The proliferative effects of insulin on infrapopliteal vascular smooth muscle cells (VSMCs) have been established. We examined the effect of hypoxia in the presence and absence of insulin on the proliferation and migration of human diabetic infrapopliteal VSMCs in vitro. VSMCs isolated from the infrapopliteal arteries of male diabetic patients of identical disease and clinical patterns undergoing below-knee amputation were harvested and grown to subconfluence. Cells were then exposed to control medium (M199/1% fetal bovine serum/2% antibiotic-antimycotic) or control medium with 100 ng/mL insulin in oxygen concentrations of 17% (normoxia), 5%, and 1%. Cellular proliferation was assayed using [methyl-3H]-thymidine incorporation. Migration assays were performed using the Corning Costar Transwell® system. Lactate dehydrogenase was assayed and compared among groups as a marker for cytotoxicity. VSMCs in normoxic conditions (17%) had a significant increase in both proliferation (100 ± 6.5% vs. 124 ± 4.7%, p = 0.007) and migration [73.2 ± 9.3 vs. 118.1 ± 14.9 cells/4 high-power fields (HPF), p = 0.03] when exposed to insulin. Of cells exposed to insulin, those at both 5% (75.9 ± 7.9%, p = 0.0001) and 1% (73.6 ± 4%, p < 0.0001) hypoxia proliferated at a significantly decreased rate compared with cells at normoxia (124 ± 4.7%). Migration of these insulin-exposed cells was significantly decreased at 1% hypoxia (63.1 ± 9.0 cells/4HPF) compared to those at normoxia (118.1 ± 14.9 cells/4HPF, p = 0.006) and 5% hypoxia (101.2 ± 10.0 cells/4HPF, p = 0.01). There were no significant differences in migration between cells at normoxia and 5% hypoxia. Finally, hypoxia and insulin exerted no significant effect on cytotoxicity. The proliferative and promigratory effects of insulin on diabetic VSMCs are attenuated in hypoxic conditions in a manner unrelated to cytotoxicity.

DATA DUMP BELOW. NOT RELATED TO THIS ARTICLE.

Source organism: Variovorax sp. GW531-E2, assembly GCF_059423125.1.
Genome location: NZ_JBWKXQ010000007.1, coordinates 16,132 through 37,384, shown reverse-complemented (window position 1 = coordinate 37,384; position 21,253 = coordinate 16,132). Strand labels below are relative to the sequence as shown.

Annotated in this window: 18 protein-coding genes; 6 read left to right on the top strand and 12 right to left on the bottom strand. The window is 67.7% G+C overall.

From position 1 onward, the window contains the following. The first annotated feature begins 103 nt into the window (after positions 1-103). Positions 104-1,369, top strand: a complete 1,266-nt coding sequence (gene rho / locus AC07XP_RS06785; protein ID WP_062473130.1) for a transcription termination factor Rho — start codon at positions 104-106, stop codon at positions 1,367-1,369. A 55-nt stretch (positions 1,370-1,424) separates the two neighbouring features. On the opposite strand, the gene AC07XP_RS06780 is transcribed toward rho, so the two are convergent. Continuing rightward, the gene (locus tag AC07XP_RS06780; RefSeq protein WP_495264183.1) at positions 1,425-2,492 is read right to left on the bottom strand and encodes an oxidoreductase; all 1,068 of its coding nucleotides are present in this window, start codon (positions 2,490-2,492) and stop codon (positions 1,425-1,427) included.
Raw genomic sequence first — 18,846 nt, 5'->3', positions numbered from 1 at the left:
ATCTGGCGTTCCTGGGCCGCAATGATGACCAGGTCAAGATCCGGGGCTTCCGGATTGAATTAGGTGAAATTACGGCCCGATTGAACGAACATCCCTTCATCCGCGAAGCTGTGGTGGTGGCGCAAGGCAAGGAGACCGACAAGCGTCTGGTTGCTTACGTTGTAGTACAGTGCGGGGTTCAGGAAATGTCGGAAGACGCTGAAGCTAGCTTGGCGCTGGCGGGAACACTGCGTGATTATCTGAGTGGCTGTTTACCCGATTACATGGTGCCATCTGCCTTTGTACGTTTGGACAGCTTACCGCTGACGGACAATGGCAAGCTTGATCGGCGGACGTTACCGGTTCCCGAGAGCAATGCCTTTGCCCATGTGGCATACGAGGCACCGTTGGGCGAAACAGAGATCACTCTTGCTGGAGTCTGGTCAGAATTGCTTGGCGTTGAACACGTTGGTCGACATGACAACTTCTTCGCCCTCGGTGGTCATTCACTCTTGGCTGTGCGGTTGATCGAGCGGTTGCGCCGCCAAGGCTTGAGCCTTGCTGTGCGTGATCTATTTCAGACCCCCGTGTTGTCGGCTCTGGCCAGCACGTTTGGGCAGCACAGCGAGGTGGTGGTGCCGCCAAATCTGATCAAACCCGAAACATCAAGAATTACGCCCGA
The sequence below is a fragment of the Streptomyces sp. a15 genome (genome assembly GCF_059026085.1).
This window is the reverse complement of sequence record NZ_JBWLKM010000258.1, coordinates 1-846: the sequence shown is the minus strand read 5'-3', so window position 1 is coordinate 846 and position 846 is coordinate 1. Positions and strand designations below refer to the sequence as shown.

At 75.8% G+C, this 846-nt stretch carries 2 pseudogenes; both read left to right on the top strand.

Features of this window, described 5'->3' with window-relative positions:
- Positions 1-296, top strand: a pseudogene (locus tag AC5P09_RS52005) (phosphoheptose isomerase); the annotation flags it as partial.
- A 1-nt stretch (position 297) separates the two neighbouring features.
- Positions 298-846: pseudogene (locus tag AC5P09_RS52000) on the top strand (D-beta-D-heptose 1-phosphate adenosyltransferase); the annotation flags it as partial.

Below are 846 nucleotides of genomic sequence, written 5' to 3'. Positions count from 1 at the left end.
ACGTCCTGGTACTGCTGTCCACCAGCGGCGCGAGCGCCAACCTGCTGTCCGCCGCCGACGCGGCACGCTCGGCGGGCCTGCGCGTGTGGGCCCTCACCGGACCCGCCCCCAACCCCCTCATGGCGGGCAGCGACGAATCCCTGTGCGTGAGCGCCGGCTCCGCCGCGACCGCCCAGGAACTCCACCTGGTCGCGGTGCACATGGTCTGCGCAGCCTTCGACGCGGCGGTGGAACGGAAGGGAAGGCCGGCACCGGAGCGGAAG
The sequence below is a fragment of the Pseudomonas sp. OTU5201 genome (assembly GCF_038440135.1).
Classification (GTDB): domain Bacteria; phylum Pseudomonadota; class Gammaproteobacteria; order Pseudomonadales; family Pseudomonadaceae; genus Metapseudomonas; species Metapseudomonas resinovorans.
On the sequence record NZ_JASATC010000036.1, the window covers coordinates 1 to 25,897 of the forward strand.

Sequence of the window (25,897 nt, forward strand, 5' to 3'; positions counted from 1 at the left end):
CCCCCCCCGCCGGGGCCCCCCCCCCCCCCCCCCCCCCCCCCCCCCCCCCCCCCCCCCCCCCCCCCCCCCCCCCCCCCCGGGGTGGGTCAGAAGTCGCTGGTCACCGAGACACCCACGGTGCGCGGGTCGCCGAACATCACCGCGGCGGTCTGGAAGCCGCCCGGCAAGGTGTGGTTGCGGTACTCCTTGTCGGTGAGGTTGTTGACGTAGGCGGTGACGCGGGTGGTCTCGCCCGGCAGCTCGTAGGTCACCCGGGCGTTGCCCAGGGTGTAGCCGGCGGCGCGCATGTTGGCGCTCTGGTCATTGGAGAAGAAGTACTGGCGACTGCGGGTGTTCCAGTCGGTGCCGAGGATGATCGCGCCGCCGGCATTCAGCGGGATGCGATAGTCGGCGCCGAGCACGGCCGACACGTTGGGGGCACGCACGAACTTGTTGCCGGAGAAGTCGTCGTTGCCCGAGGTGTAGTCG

ASJC Scopus subject areas
- Cardiology and Cardiovascular Medicine